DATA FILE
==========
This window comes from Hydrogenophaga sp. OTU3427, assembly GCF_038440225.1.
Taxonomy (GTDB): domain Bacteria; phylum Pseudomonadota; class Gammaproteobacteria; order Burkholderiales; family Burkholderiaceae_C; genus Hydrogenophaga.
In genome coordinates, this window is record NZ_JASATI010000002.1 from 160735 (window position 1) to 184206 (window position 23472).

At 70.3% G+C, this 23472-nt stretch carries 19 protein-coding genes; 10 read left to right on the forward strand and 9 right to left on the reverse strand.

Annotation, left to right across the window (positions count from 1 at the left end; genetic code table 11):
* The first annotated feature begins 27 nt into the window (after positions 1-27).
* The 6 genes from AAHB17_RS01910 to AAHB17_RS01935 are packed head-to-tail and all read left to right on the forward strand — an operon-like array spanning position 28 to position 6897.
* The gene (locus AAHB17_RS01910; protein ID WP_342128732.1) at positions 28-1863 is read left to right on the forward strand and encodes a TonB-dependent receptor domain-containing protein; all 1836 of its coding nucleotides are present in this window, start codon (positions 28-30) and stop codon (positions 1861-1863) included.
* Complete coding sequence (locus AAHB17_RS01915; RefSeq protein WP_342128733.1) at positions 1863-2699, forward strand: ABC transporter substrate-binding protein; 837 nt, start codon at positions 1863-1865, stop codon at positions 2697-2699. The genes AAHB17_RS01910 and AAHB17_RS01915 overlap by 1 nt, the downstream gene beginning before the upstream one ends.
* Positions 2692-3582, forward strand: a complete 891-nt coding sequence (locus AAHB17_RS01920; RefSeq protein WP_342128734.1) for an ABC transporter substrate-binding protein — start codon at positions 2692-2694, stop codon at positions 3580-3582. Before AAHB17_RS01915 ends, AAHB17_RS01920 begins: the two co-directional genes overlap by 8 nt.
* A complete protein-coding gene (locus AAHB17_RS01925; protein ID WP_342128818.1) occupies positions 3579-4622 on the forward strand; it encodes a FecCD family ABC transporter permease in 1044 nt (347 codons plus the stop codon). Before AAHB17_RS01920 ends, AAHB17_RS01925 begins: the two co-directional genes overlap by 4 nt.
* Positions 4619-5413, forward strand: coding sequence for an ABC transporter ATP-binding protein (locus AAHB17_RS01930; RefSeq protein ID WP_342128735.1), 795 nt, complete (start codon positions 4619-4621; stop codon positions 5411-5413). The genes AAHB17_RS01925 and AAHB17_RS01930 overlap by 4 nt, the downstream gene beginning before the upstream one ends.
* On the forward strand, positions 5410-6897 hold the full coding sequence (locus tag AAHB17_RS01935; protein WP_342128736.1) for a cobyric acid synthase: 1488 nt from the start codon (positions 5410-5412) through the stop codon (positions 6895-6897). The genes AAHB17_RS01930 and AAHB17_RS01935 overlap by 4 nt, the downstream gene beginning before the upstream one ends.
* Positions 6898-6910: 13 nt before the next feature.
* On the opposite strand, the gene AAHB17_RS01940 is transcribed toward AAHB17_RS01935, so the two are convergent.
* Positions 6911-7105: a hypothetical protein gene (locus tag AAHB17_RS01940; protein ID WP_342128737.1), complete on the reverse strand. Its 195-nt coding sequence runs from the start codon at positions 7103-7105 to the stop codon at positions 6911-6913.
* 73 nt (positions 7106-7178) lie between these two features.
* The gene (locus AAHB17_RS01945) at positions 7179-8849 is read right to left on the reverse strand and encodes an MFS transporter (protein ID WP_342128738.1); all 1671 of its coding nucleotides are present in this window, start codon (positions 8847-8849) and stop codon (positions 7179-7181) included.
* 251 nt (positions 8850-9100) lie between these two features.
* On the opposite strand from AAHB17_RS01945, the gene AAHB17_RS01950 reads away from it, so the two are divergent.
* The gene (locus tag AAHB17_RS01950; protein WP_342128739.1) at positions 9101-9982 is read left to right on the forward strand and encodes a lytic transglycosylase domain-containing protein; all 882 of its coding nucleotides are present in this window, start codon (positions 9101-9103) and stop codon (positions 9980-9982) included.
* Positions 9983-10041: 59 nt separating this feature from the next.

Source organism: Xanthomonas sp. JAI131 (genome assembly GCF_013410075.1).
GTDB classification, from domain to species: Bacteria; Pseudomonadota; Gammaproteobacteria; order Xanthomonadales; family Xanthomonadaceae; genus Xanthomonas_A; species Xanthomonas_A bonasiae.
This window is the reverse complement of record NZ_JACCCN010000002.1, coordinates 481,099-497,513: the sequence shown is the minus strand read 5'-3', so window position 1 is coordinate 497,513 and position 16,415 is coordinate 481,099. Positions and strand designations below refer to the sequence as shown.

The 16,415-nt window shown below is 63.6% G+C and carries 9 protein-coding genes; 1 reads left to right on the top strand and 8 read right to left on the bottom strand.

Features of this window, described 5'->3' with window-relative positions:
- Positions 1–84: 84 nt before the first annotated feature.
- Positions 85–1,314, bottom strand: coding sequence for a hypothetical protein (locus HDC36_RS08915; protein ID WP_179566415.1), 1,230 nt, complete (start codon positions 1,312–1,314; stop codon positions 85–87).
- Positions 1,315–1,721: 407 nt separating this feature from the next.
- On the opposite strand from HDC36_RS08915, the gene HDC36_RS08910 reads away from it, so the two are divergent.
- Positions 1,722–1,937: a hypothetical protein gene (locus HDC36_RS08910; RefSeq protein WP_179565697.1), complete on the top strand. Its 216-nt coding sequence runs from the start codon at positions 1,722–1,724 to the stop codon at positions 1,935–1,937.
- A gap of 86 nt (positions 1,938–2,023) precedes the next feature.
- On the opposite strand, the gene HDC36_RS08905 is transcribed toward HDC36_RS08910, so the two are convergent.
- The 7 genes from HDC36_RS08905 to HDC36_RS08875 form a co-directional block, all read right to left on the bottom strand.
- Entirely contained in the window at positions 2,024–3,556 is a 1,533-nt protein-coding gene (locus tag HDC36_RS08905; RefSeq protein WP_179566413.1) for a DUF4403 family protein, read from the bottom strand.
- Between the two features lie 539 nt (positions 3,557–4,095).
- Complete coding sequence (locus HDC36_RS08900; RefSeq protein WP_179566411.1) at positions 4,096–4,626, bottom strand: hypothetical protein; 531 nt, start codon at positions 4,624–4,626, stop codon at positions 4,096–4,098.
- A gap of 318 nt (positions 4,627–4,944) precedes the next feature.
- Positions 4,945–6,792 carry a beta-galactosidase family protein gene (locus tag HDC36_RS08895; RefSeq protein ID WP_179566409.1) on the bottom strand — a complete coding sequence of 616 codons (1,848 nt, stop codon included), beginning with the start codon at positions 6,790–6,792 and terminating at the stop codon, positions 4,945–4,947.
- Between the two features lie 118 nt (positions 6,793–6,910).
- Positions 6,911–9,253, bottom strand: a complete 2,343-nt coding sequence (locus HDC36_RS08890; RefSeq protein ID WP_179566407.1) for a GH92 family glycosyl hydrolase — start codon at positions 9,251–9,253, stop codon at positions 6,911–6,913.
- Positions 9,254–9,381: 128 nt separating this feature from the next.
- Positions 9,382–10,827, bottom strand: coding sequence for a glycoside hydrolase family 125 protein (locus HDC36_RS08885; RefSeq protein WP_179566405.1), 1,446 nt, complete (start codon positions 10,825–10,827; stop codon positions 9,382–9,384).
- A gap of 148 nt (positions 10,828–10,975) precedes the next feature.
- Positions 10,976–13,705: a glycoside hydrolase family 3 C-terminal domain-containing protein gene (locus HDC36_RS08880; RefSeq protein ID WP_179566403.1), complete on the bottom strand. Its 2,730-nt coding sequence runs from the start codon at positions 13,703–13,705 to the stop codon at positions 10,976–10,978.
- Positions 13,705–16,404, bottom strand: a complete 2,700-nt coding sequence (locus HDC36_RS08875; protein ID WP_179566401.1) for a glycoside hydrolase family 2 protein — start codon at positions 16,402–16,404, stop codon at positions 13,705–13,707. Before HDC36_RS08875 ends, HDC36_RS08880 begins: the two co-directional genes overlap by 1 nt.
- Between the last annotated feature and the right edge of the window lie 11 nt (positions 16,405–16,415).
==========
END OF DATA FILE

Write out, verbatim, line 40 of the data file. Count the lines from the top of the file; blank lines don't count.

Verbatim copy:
- Positions 4,945–6,792 carry a beta-galactosidase family protein gene (locus tag HDC36_RS08895; RefSeq protein ID WP_179566409.1) on the bottom strand — a complete coding sequence of 616 codons (1,848 nt, stop codon included), beginning with the start codon at positions 6,790–6,792 and terminating at the stop codon, positions 4,945–4,947.